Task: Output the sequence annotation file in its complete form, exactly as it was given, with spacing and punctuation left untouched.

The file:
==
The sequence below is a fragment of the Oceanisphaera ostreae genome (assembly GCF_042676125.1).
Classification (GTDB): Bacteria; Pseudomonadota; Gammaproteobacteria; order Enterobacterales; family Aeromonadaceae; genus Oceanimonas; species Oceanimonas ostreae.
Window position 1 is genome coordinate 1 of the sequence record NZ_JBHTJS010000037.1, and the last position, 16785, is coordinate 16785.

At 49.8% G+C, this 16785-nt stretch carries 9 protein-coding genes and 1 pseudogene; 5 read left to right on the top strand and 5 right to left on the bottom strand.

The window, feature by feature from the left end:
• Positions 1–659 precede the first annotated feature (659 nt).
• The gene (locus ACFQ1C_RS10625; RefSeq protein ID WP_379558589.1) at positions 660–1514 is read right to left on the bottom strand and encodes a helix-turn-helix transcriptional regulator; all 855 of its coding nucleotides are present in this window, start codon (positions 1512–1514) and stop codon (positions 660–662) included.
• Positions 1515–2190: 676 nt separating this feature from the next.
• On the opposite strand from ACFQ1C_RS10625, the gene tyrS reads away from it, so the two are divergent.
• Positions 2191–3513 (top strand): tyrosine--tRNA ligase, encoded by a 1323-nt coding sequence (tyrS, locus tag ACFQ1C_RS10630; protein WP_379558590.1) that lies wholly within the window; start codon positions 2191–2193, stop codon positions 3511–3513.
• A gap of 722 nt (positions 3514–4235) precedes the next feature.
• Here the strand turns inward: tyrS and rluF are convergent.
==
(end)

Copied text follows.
The sequence below is a fragment of the Oceanisphaera ostreae genome (assembly GCF_042676125.1).
Classification (GTDB): Bacteria; Pseudomonadota; Gammaproteobacteria; order Enterobacterales; family Aeromonadaceae; genus Oceanimonas; species Oceanimonas ostreae.
Window position 1 is genome coordinate 1 of the sequence record NZ_JBHTJS010000037.1, and the last position, 16785, is coordinate 16785.

At 49.8% G+C, this 16785-nt stretch carries 9 protein-coding genes and 1 pseudogene; 5 read left to right on the top strand and 5 right to left on the bottom strand.

The window, feature by feature from the left end:
• Positions 1–659 precede the first annotated feature (659 nt).
• The gene (locus ACFQ1C_RS10625; RefSeq protein ID WP_379558589.1) at positions 660–1514 is read right to left on the bottom strand and encodes a helix-turn-helix transcriptional regulator; all 855 of its coding nucleotides are present in this window, start codon (positions 1512–1514) and stop codon (positions 660–662) included.
• Positions 1515–2190: 676 nt separating this feature from the next.
• On the opposite strand from ACFQ1C_RS10625, the gene tyrS reads away from it, so the two are divergent.
• Positions 2191–3513 (top strand): tyrosine--tRNA ligase, encoded by a 1323-nt coding sequence (tyrS, locus tag ACFQ1C_RS10630; protein WP_379558590.1) that lies wholly within the window; start codon positions 2191–2193, stop codon positions 3511–3513.
• A gap of 722 nt (positions 3514–4235) precedes the next feature.
• Here the strand turns inward: tyrS and rluF are convergent.